Rights of the Accused
To protect the rights of the accused, California legislatures have outlined certain due process rights for those who have been charged with contempt.
In layman’s terms, “due process” is basically just fancy legal jargon that refers to a system of rules and rights that protect people who have been charged with a crime. Due process ensures that whatever legal process follows is done correctly, and that someone isn’t unfairly charged or convicted.
Those who are charged with contempt of court in California, also enjoy these due process protections. Some of which include:
- The right to be notified of the charges against you. This notice must have been done via proper service; a text or casual email won’t cut it.
- The right to have representation. Every person has the right to an attorney. If an accused can’t afford one, then the state is obligated to provide one for you.
- The right to a hearing. California residents have the right to be present when charges are brought against them. At this time, they have the right to present their defense, and to cross examine any witnesses brought against them.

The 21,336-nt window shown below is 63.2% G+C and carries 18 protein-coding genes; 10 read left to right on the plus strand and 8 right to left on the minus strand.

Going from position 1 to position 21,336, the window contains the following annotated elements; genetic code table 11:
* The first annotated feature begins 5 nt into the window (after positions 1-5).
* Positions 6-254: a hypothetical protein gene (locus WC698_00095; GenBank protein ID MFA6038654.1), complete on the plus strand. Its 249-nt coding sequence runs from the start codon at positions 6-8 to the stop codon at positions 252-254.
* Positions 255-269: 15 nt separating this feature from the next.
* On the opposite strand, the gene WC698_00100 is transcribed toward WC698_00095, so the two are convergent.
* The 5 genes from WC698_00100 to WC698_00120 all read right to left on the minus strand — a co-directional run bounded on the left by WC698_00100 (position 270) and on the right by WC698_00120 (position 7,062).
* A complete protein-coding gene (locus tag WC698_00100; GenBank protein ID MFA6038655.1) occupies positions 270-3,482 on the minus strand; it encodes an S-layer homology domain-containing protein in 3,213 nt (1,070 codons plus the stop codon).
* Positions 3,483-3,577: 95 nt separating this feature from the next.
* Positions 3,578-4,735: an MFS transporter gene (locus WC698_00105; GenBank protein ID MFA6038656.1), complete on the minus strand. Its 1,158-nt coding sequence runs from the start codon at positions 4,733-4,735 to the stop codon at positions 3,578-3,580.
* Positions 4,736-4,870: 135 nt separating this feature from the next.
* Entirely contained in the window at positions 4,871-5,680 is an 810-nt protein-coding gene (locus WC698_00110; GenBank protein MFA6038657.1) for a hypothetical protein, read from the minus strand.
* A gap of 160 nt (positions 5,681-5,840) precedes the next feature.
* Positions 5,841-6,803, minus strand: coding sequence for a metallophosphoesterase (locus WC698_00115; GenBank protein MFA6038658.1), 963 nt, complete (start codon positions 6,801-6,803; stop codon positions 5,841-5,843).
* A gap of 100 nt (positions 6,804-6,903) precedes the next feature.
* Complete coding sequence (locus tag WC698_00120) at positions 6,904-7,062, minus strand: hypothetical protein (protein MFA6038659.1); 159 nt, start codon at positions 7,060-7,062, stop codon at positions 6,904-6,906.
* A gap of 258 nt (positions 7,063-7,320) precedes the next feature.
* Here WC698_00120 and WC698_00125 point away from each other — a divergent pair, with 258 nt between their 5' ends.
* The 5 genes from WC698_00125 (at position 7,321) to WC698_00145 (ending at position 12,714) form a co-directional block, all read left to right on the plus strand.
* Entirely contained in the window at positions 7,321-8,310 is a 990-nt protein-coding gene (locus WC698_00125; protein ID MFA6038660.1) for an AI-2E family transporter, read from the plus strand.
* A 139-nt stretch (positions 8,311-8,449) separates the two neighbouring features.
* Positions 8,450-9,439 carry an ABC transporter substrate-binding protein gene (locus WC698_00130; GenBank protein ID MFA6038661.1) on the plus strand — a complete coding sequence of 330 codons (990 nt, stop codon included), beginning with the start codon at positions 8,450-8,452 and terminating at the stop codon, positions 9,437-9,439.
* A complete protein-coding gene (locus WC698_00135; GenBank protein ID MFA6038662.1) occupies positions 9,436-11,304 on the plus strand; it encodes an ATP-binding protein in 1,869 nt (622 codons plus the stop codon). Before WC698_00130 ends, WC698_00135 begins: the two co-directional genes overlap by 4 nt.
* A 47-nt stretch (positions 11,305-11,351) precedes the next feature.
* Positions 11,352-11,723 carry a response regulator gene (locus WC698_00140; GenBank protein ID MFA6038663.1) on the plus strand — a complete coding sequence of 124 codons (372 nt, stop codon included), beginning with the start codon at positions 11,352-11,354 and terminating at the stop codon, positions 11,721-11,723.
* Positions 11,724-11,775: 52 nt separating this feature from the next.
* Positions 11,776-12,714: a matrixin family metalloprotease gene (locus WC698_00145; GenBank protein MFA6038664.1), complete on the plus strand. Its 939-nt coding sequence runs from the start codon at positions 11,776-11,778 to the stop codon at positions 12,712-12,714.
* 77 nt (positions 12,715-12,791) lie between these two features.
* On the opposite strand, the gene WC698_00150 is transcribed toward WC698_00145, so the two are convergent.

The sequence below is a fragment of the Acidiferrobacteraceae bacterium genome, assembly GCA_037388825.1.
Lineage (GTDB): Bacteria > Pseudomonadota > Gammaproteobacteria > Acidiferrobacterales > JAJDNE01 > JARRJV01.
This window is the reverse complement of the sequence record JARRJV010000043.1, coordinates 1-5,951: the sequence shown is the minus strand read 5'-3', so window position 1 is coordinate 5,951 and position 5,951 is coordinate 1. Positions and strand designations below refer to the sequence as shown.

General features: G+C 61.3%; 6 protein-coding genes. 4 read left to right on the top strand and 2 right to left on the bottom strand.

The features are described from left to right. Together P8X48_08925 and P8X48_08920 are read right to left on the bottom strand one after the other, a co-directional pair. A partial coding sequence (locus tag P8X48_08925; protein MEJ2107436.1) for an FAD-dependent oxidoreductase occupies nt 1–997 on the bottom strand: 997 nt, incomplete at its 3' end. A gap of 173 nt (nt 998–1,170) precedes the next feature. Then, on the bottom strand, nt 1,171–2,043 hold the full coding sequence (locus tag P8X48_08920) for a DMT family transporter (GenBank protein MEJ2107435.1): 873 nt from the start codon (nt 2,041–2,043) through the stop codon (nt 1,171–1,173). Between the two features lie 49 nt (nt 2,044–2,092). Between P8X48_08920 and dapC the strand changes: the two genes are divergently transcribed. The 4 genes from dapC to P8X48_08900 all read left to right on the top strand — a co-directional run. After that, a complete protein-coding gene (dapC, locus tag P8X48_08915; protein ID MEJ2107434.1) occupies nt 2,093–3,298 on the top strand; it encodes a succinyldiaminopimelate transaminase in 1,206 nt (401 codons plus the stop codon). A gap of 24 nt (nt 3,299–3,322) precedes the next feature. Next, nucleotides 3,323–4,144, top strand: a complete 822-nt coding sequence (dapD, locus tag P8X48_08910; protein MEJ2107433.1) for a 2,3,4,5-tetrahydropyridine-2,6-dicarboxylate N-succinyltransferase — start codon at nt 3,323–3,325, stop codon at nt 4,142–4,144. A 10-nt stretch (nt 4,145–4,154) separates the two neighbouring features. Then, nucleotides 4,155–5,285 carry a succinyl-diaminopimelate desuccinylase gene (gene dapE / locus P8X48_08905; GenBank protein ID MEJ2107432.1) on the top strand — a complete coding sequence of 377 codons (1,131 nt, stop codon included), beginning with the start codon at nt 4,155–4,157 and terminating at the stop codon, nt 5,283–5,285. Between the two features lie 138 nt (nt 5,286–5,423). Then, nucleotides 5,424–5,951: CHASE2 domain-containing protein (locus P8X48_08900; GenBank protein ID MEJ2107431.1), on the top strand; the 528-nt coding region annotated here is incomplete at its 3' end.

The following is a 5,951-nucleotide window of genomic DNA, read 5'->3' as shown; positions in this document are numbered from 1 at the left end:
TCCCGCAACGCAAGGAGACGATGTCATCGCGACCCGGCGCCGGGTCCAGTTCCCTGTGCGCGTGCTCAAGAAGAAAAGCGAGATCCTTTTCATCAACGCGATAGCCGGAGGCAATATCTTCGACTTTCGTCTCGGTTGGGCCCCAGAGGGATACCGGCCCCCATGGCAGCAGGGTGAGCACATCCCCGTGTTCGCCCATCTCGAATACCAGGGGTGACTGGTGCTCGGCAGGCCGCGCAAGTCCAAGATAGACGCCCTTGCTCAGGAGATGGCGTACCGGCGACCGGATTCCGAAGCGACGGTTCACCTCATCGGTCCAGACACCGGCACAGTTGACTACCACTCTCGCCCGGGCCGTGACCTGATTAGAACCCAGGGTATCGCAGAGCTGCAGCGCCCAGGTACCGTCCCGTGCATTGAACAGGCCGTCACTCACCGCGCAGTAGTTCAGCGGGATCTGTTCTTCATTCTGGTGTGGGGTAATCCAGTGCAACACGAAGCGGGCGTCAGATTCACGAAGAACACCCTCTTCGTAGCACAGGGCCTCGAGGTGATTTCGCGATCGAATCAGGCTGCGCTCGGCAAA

- The right to a jury trial. Since contempt is a criminal charge, in some situations, an accused may even have the right to a trial by jury (although, the law is a little vague on exactly when this would be appropriate).
- The right to have the charges dismissed, IF their accuser can’t meet their burden of proof.
If a California judge upholds a charge of contempt, then the penalties will vary, depending on what terms of the divorce order were violated. However, some of these punishments might include:
- A $1,000 fine;
- Mandatory community service;
- The seizure of assets;
- Suspension of licenses;
- Liens on property; and even,
- Five days of jail time for each instance of contempt.
These are just some of the potential consequences for first time offenses. In California, the punishments for contempt of court will increase in severity, if convicted again. And even more for third time convictions, so it’s not something you want to mess around with.
At the end of the day, however, the ultimate goal of contempt is to pressure another party into complying with a valid court order, and you don’t always have to use contempt to do that.
To find out more about enforcing divorce orders in California, speak to your family law attorney today about your options.
Do You Have More Questions About Contempt of Court in California?
While contempt of court is a less commonly used method of enforcement, it’s still a possibility—especially in cases of extreme and repeated instances of noncompliance. And whether you need help fighting this charge, or pursuing it, you’ll need an experienced family law attorney on your side.
If you have more questions about contempt of court in California, and how it will work in your situation, we want to hear from you. Call Maples Family Law today at (209) 989-4425, or get in touch online, and let us help you navigate this important issue.